Take the most primitive, rudimentary steam engine. The boiler needs to be constructed from relatively strong material in order to withstand the pressure inside it. You can start with lead and bronze, which are easy to mine and refine ("easy" being a relative term, given your lack of miners and high-tech refining processes) - but they're weak, which limits the pressure the boiler can sustain, which limits the amount of work the engine can do based on the amount of fuel it's provided with.

Since your human population is small, they don't have all day to spend collecting fuel, so they'd want to optimise the boiler for higher pressures by using iron and steel. Except that to make high-quality iron, which you absolutely need if you don't want your boiler exploding, you need a blast furnace which is nontrivial and requires a lot of fuel and babysitting. To produce even higher-pressure boilers you require high-quality steel, likely via the Bessemer process - which requires the construction and operation of a Bessemer converter. Again, nontrivial.

In other words, you can't get to high-level industry until or unless you have the population and supporting lower-level industries to enable that industry. And high-quality steel, which is effectively required to build steam boilers with enough capacity to make them useful, requires a LOT of industry. This is why iron- and steel-making were small-scale, specialised industries until two centuries ago: it wasn't that people didn't have the technology, it's that industry to enable the technology didn't exist, and therefore nobody bothered thinking about it.

Your colony has that technology, but it doesn't matter. They can't build it until they have the industry to support it, and to build that industry is simply not possible with 300 people; it's going to take generations. Especially when the colonists are going to be spending most of their time building and foraging and raising children and defending themselves from wildlife.

Assuming they don't all die, that is. We've eradicated smallpox on Earth, but your colony world probably isn't going to be so lucky. How are your colonists going to deal with a disease that has a 30% mortality rate? How are they going to deal with new diseases that human medicine has never encountered?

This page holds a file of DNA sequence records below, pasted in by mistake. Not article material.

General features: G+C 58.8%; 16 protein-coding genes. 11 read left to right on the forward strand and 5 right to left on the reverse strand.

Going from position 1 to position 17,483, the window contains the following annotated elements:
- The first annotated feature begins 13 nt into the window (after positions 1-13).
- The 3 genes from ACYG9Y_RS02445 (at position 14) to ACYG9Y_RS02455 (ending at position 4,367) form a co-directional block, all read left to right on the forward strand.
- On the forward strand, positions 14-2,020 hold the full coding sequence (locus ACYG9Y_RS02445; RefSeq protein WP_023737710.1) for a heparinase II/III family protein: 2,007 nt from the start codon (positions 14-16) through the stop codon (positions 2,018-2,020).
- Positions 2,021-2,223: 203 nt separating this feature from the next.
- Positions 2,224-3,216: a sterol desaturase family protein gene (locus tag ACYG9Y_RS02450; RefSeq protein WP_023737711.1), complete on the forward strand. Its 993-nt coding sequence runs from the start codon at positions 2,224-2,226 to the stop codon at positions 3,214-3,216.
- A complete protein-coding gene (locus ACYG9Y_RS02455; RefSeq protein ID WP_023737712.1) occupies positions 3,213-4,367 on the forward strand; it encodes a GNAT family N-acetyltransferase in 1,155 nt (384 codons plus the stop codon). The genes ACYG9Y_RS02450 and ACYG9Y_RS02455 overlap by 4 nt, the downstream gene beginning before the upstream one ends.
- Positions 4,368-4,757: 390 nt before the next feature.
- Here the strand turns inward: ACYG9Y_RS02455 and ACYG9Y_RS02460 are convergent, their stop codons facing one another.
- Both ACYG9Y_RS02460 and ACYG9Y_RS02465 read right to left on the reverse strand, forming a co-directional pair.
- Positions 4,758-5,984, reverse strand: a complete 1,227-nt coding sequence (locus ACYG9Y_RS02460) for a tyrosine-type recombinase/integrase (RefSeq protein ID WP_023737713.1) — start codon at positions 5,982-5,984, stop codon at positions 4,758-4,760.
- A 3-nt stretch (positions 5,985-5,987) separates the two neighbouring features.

The whole Eden/"start afresh" scenario really can't work unless you have a LOT of people to start with, or you're willing to accept that your new society is going to slip down to 11th-century levels within a few generations. If you're lucky the knowledge they have might enable them to get to the 21st century in 500 years instead of 1,000, but it's not going to be quick no matter which way you look at it.

Oh, and I hope your computers containing all that knowledge are durable enough to still work after that amount of time with no maintenance...

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  • $\begingroup$ Smallpox? On a completely alien planet that might not even be able to share Earth-like DNA? The only viruses and bacteria they will have are the ones they brought with them. $\endgroup$ Sep 10, 2021 at 1:45
  • $\begingroup$ @JustinThymetheSecond If they're on a planet with non-Earth-like DNA they have even bigger problems... like not being able to grow any crops... or being unable to eat the native flora or fauna... or being completely unable to defend against any native bacteria or virus... $\endgroup$
    – Ian Kemp
    Sep 10, 2021 at 6:35
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    $\begingroup$ Eating flora and fauna that does not share human DNA is not a problem to humans, unless it is toxic. The human body wants the nutrients, not the DNA. Not sharing human DNA just makes it inert matter, like eating cooked meat. Viruses act by injecting their DNA or RNA into a cell and having the cell reproduce it. If the viral material is non-human DNA, it cannot effect the cell. it is just inert material. Earth crops would grow just fine. $\endgroup$ Sep 10, 2021 at 14:41
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Yes and then again no.

Assuming they have access to suitable fuel, not guaranteed but highly probable on an Earthlike colony world with an active biosphere. They're not going to skip steam power altogether but they are going to skip the piston engine one generally thinks of when you say "steam engine" and move directly to the steam turbine. The main reasons these weren't used much earlier were matters of metallurgy and machining tolerances. Those are not obstacles to your pioneers so they'll use the mature and efficient form of thermal power instead of the clunky polluting prototypes of an earlier century. Unless something goes drastically wrong that is.